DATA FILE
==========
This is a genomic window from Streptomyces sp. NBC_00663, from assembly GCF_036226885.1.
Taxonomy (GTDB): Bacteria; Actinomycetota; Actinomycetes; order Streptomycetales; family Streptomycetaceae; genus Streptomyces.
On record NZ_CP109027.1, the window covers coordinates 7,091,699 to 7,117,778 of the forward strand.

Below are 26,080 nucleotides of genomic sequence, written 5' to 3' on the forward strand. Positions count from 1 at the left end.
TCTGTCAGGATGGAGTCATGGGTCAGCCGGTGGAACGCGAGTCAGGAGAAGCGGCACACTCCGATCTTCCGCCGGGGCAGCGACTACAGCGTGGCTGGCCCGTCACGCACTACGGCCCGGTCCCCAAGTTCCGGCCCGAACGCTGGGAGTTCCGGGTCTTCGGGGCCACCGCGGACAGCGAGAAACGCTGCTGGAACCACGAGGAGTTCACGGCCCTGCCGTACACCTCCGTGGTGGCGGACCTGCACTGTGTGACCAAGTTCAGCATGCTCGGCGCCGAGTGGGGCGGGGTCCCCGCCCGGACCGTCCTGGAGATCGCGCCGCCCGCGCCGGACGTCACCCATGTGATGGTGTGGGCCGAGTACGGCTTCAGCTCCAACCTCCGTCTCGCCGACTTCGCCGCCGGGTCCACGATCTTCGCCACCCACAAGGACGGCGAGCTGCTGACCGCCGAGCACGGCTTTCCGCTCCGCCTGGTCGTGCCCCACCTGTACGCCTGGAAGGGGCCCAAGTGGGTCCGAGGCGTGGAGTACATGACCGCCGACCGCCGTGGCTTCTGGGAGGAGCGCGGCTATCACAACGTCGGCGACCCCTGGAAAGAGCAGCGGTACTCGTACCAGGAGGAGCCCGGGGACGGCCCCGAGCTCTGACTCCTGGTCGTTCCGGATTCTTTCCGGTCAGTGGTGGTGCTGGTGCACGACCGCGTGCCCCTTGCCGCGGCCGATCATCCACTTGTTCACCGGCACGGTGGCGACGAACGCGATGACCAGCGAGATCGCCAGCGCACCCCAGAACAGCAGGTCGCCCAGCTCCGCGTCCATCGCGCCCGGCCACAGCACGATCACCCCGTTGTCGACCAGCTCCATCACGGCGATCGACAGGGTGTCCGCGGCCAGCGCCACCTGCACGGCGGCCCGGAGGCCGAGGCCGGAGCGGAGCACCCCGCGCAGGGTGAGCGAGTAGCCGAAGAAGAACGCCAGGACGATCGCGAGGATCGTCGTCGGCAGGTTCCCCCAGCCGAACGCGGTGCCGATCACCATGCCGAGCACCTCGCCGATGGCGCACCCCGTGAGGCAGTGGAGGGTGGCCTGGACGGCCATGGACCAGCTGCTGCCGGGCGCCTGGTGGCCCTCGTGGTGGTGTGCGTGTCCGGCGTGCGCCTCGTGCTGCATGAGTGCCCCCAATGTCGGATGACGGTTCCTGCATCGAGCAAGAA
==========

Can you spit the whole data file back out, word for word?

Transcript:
This is a genomic window from Streptomyces sp. NBC_00663, from assembly GCF_036226885.1.
Taxonomy (GTDB): Bacteria; Actinomycetota; Actinomycetes; order Streptomycetales; family Streptomycetaceae; genus Streptomyces.
On record NZ_CP109027.1, the window covers coordinates 7,091,699 to 7,117,778 of the forward strand.

Below are 26,080 nucleotides of genomic sequence, written 5' to 3' on the forward strand. Positions count from 1 at the left end.
TCTGTCAGGATGGAGTCATGGGTCAGCCGGTGGAACGCGAGTCAGGAGAAGCGGCACACTCCGATCTTCCGCCGGGGCAGCGACTACAGCGTGGCTGGCCCGTCACGCACTACGGCCCGGTCCCCAAGTTCCGGCCCGAACGCTGGGAGTTCCGGGTCTTCGGGGCCACCGCGGACAGCGAGAAACGCTGCTGGAACCACGAGGAGTTCACGGCCCTGCCGTACACCTCCGTGGTGGCGGACCTGCACTGTGTGACCAAGTTCAGCATGCTCGGCGCCGAGTGGGGCGGGGTCCCCGCCCGGACCGTCCTGGAGATCGCGCCGCCCGCGCCGGACGTCACCCATGTGATGGTGTGGGCCGAGTACGGCTTCAGCTCCAACCTCCGTCTCGCCGACTTCGCCGCCGGGTCCACGATCTTCGCCACCCACAAGGACGGCGAGCTGCTGACCGCCGAGCACGGCTTTCCGCTCCGCCTGGTCGTGCCCCACCTGTACGCCTGGAAGGGGCCCAAGTGGGTCCGAGGCGTGGAGTACATGACCGCCGACCGCCGTGGCTTCTGGGAGGAGCGCGGCTATCACAACGTCGGCGACCCCTGGAAAGAGCAGCGGTACTCGTACCAGGAGGAGCCCGGGGACGGCCCCGAGCTCTGACTCCTGGTCGTTCCGGATTCTTTCCGGTCAGTGGTGGTGCTGGTGCACGACCGCGTGCCCCTTGCCGCGGCCGATCATCCACTTGTTCACCGGCACGGTGGCGACGAACGCGATGACCAGCGAGATCGCCAGCGCACCCCAGAACAGCAGGTCGCCCAGCTCCGCGTCCATCGCGCCCGGCCACAGCACGATCACCCCGTTGTCGACCAGCTCCATCACGGCGATCGACAGGGTGTCCGCGGCCAGCGCCACCTGCACGGCGGCCCGGAGGCCGAGGCCGGAGCGGAGCACCCCGCGCAGGGTGAGCGAGTAGCCGAAGAAGAACGCCAGGACGATCGCGAGGATCGTCGTCGGCAGGTTCCCCCAGCCGAACGCGGTGCCGATCACCATGCCGAGCACCTCGCCGATGGCGCACCCCGTGAGGCAGTGGAGGGTGGCCTGGACGGCCATGGACCAGCTGCTGCCGGGCGCCTGGTGGCCCTCGTGGTGGTGTGCGTGTCCGGCGTGCGCCTCGTGCTGCATGAGTGCCCCCAATGTCGGATGACGGTTCCTGCATCGAGCAAGAA